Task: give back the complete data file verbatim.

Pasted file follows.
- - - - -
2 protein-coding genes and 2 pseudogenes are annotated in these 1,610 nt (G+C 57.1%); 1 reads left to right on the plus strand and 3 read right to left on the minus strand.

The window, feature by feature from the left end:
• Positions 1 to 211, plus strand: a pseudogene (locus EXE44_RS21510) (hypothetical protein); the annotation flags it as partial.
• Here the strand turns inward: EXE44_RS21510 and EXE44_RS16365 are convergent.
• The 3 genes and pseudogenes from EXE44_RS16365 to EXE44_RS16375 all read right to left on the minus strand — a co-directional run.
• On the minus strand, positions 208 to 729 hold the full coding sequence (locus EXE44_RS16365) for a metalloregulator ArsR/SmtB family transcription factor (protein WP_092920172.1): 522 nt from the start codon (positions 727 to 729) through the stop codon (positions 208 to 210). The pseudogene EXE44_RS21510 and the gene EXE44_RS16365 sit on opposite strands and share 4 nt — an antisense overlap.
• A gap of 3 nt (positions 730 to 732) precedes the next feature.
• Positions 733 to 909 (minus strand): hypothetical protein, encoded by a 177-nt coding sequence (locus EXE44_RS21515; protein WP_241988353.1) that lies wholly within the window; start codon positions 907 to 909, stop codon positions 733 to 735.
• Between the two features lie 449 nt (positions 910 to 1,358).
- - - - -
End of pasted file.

2 protein-coding genes and 2 pseudogenes are annotated in these 1,610 nt (G+C 57.1%); 1 reads left to right on the plus strand and 3 read right to left on the minus strand.

The window, feature by feature from the left end:
• Positions 1 to 211, plus strand: a pseudogene (locus EXE44_RS21510) (hypothetical protein); the annotation flags it as partial.
• Here the strand turns inward: EXE44_RS21510 and EXE44_RS16365 are convergent.
• The 3 genes and pseudogenes from EXE44_RS16365 to EXE44_RS16375 all read right to left on the minus strand — a co-directional run.
• On the minus strand, positions 208 to 729 hold the full coding sequence (locus EXE44_RS16365) for a metalloregulator ArsR/SmtB family transcription factor (protein WP_092920172.1): 522 nt from the start codon (positions 727 to 729) through the stop codon (positions 208 to 210). The pseudogene EXE44_RS21510 and the gene EXE44_RS16365 sit on opposite strands and share 4 nt — an antisense overlap.
• A gap of 3 nt (positions 730 to 732) precedes the next feature.
• Positions 733 to 909 (minus strand): hypothetical protein, encoded by a 177-nt coding sequence (locus EXE44_RS21515; protein WP_241988353.1) that lies wholly within the window; start codon positions 907 to 909, stop codon positions 733 to 735.
• Between the two features lie 449 nt (positions 910 to 1,358).